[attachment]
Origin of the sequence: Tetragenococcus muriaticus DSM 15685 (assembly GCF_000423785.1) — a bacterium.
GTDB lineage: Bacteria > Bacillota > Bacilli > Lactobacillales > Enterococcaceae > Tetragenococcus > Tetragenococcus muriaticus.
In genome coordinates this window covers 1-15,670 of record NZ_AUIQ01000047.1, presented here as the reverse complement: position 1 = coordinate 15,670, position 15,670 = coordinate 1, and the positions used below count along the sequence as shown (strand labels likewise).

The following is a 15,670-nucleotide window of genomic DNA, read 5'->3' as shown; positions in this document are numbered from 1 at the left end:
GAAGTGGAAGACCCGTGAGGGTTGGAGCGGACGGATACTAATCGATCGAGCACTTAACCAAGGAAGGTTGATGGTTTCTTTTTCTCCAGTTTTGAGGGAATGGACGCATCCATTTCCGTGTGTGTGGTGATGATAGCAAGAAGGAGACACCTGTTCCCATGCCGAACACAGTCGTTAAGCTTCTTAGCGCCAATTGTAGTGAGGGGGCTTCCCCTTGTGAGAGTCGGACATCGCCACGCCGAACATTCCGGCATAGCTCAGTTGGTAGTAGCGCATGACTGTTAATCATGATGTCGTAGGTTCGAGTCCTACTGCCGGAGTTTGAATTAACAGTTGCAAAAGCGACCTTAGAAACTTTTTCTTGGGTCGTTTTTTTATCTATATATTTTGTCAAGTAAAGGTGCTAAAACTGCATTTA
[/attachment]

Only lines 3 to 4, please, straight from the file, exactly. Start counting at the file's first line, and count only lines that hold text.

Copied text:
In genome coordinates this window covers 1-15,670 of record NZ_AUIQ01000047.1, presented here as the reverse complement: position 1 = coordinate 15,670, position 15,670 = coordinate 1, and the positions used below count along the sequence as shown (strand labels likewise).

The following is a 15,670-nucleotide window of genomic DNA, read 5'->3' as shown; positions in this document are numbered from 1 at the left end: